The plan was doomed from the start. Storming onto the beaches of Normandy, leading my Enlisted squad amongst dozens of others, it immediately became clear that the Axis powers held the advantage.
Our soldiers' war cries are soon drowned out by the thunder of artillery and crackle of gunfire. Planes soar overhead, pummelling shrapnel into the sand around tanks that steadily trundle up the beach alongside us, providing a precarious source of cover.
Our numbers steadily dwindle as we push to the edge of the berm, until I'm just one of the few remaining, hunkered behind a dune while an MG turret rains hellfire from the hilltop in front of me. And yet, even as death surrounds me from every angle, I can't help but smile; it's good to feel this utterly helpless in a multiplayer shooter again.
D-Day is hardly a novel experience for any veterans of the first-person shooter, but Enlisted makes a compelling argument for its appearance as a flagship map in the game's ongoing PS5 and Xbox Series X open beta. That's because Darkflow Software's next-gen multiplayer military sim pushes for grounded, squad-based combat in a way that I haven't seen on consoles for quite some time, taking residence in the vacuum that many are hoping Battlefield 6 will fill later this year.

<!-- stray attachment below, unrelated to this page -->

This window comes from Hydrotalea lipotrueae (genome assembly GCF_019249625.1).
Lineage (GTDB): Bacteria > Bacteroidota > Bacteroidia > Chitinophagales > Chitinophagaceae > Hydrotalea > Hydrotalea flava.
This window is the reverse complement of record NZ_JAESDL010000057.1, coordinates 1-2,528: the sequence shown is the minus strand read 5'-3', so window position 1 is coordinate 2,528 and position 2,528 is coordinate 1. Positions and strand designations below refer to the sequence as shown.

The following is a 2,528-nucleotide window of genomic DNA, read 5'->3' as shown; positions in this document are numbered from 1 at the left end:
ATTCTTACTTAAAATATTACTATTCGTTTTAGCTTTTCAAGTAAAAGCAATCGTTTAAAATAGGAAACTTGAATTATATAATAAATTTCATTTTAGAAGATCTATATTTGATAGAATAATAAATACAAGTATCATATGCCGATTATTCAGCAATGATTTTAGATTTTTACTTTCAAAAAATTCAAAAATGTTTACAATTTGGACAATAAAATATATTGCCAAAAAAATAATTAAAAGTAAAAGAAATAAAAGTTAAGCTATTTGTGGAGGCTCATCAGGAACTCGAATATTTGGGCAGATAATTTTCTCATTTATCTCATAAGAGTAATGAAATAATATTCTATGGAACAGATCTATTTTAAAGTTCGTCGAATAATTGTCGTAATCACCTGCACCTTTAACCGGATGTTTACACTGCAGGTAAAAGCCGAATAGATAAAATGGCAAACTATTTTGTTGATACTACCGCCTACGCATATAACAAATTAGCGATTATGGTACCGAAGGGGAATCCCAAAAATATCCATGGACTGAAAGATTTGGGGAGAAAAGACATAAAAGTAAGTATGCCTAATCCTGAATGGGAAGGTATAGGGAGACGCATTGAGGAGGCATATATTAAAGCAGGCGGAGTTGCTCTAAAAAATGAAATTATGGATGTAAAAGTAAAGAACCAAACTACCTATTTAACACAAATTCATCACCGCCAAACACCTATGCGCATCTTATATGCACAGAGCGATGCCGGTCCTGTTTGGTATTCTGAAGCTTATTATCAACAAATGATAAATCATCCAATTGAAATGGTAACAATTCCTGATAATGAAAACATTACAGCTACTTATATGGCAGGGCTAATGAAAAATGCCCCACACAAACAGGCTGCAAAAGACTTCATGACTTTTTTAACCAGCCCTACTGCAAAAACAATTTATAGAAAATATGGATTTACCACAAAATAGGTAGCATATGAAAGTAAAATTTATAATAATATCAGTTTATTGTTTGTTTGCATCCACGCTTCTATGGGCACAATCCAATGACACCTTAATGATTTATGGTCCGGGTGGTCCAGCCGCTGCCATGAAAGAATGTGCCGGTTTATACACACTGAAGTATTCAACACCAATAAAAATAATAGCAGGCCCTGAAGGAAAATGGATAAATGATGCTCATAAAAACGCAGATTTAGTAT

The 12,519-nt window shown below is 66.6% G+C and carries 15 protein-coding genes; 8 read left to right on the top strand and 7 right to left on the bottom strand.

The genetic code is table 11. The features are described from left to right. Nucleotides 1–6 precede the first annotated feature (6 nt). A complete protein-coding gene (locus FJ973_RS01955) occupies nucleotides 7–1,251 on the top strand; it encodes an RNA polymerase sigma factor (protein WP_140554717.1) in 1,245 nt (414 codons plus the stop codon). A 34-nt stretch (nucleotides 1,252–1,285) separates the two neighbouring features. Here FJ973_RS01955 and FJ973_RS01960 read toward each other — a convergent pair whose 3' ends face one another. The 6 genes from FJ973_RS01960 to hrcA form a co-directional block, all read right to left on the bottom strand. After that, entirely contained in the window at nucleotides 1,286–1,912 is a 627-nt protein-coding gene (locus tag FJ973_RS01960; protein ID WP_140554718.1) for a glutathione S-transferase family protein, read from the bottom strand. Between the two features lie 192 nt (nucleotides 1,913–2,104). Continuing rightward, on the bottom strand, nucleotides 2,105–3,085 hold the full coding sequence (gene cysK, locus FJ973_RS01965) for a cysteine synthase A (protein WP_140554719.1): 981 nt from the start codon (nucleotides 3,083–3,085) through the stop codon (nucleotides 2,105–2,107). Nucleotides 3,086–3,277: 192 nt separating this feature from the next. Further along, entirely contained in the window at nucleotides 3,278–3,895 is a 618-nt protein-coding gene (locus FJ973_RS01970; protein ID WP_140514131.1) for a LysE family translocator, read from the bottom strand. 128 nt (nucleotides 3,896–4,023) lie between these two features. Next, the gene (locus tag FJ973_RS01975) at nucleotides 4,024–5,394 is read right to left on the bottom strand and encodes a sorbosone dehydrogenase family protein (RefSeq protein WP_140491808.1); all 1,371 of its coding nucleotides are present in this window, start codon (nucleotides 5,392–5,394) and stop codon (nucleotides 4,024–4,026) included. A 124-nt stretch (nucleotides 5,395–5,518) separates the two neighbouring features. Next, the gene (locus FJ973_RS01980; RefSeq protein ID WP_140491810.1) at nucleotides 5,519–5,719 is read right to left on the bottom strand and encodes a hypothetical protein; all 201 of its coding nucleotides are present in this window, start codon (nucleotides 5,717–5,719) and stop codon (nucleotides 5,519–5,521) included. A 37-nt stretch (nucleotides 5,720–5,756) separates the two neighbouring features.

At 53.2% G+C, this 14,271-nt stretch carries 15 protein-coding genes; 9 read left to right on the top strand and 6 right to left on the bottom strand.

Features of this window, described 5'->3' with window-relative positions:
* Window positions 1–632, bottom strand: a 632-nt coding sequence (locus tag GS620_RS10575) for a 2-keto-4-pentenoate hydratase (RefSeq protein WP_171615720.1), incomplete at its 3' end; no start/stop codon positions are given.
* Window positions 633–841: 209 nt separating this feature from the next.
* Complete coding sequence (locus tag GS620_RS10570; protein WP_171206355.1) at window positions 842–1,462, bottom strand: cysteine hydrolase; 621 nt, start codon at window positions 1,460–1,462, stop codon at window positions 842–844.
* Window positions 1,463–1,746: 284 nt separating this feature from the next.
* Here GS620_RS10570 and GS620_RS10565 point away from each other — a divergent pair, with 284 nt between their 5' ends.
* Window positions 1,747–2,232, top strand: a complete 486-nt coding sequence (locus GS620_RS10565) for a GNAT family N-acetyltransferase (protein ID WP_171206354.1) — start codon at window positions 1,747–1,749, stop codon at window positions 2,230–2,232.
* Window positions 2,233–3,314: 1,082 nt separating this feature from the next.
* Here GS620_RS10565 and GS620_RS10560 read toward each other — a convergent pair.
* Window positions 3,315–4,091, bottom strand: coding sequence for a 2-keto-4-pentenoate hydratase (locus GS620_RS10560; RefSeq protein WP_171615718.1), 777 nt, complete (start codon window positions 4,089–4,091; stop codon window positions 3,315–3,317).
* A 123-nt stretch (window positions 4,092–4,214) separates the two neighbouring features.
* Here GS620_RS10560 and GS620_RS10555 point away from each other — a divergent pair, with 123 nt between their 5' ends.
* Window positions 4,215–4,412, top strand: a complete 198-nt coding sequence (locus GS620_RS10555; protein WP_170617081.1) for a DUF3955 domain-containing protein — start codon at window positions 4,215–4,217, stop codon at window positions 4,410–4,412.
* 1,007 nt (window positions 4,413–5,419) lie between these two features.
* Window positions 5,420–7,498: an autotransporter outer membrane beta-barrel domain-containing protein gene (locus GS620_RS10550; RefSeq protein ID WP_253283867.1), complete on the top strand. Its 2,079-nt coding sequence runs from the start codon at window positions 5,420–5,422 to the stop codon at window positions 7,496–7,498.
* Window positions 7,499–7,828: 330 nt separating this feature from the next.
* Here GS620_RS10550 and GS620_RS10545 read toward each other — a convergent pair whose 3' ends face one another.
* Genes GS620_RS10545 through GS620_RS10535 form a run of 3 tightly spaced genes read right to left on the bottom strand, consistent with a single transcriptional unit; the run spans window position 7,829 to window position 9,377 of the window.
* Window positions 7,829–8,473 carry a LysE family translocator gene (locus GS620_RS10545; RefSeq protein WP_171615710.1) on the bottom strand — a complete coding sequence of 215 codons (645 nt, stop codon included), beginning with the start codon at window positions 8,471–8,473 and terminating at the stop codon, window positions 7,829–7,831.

In short, Enlisted makes you feel like a small cog in a big war. You're not a hero; just one soldier amongst hundreds whose life is on the line, where the language of warfare isn't about domination, but survival. When so many other online shooters glorify the player as a one-man army, there's something to be said about the games which put us back in our place, heightening our vulnerability to push us into new ways of playing.
A single shot of a rifle in Enlisted is enough to kill, or be killed. That maxim, universal and unrelenting in its application, shifts the dynamics of warfare that you might expect from an online console shooter, though PC players weaned on the likes of Rising Storm and Arma 3 will be more than familiar with Enlisted's pace and mechanical rhythms.
Running with a squad of customisable AI bots under your command (anyone who's played Brothers in Arms will feel right at home in this regard), you'll need to exercise extreme caution and tight teamwork.
You can dish out commands to your inferiors, such as where to move, or what to focus on, and friendly players can even join your squad should you prefer a human element to the camaraderie. Each match can support up to 100 real players, too, meaning that there's simply too many threats to run and gun as a lone wolf; something I learned the hard way during my first baptism into the game's combat waters.
While Enlisted's gunplay isn't quite as smooth or snappy as its bigger budget competitors, its emphasis on patient strategy rather than twitchy trigger fingers alleviates most of those shortcomings. It's a rather gorgeous looking game, in fact, with rich, expansive environs that pop on PS5, and some seriously impressive sound design that maintains the immersion of battle throughout.